From the perspective of the database user, the backend is generally irrelevant if they understand some basic concepts.
First and most important concept for the non-technical user is GIGO (Garbage in Garbage out). Bad data is useless data. Check everything you enter into a database for correctness. You really don't want the customer's product to be mailed to San Diego, VA instead of CA.
Then next most important thing is to really understand your user interface and how it works. I've spent a lot of time fixing up junk because users didn't know what they were supposed to put in fields in databases (it would have helped if the developers had not allowed non-email type data to be entered into the email field, but you can't send an email to 757-111-6789). It is never a good idea to put the wrong kind of data into a field because you don't have another place to put it. As a user, you may have no idea what the database is going to use that data for and wrong data can completely stop a process or break something really important. If you don't know what to put in a field, then ask. Don't put junk into a field just because it is required. (Hint, it is required for a reason, that usually means this is data critical to the operation of the database, do not fake this information.)
Now if this person is doing reporting, then the critical concepts become understanding boolean algebra and a very strong undertanding of joins. If you have these two concepts down pat, you have 80-90% of what you need to query a database.
The specifics of the database supported also become important. You need to understand what is stored in what tables (or what views to use) and how they relate to each other. Coming into a new job, I would sit down with the developers if possible and get an overview of the design and whatI would need to know to get the data. I would review existing report queries to see how the data is currently being retrieved and use that to ask questions if I don't understand what the person did. Even a database expert will need to spend some time doing this when faced with a new database, so there is no reason to be shy in asking these questions when you are new.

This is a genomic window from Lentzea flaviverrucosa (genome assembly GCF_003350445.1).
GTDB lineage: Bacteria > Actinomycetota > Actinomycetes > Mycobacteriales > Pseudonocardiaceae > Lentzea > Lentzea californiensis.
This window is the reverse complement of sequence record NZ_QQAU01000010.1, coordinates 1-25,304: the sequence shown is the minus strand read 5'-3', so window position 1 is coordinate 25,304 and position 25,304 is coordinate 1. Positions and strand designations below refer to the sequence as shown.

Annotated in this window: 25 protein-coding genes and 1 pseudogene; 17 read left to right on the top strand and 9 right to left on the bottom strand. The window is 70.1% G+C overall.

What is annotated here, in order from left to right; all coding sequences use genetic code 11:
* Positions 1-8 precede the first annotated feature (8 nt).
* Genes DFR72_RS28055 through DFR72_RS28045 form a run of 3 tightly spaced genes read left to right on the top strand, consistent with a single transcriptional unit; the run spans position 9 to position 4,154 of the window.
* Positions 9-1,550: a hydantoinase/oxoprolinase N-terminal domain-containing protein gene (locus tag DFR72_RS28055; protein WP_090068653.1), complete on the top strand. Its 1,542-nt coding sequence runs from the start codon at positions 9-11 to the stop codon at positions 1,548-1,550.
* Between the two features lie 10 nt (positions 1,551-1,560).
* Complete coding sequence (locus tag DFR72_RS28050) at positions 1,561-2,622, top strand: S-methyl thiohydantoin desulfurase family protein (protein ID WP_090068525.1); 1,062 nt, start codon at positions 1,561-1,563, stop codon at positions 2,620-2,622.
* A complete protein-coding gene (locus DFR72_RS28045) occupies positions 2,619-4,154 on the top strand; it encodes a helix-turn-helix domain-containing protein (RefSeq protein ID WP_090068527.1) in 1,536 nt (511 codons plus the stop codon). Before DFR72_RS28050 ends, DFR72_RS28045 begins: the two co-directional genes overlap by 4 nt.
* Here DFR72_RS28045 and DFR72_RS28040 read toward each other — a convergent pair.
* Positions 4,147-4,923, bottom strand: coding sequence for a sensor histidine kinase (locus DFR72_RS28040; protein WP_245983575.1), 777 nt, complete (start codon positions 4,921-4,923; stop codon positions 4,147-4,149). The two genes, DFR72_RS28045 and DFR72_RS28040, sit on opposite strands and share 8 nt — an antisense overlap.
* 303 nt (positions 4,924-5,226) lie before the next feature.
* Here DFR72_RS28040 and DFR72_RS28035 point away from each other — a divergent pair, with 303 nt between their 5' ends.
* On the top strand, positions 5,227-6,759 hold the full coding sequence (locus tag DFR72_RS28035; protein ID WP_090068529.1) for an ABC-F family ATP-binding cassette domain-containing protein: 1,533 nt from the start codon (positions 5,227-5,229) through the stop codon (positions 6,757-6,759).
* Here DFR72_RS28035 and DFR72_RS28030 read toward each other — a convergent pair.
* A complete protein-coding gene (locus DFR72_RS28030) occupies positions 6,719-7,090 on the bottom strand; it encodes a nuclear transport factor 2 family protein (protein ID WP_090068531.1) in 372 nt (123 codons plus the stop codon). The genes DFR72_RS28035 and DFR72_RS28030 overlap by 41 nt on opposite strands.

Final thing is to learn how to report a problem to the developers. Problems that are not reported don't get fixed! Problems that are not reproducable because the user didn't provide screen shots and a context for what she was doing when the error occurred, don't get fixed either. New data fields that are needed as business requirements change, don't get added to the database until the developers know about them (Please ask for a Notes field if you need it instead of entering junk data into a field like email that you personally are not using for instance). New business requirements often require a lot of work in the backend to change how things work, it isn't as simple as adding a field on a form. Please be aware of that too when you make requests.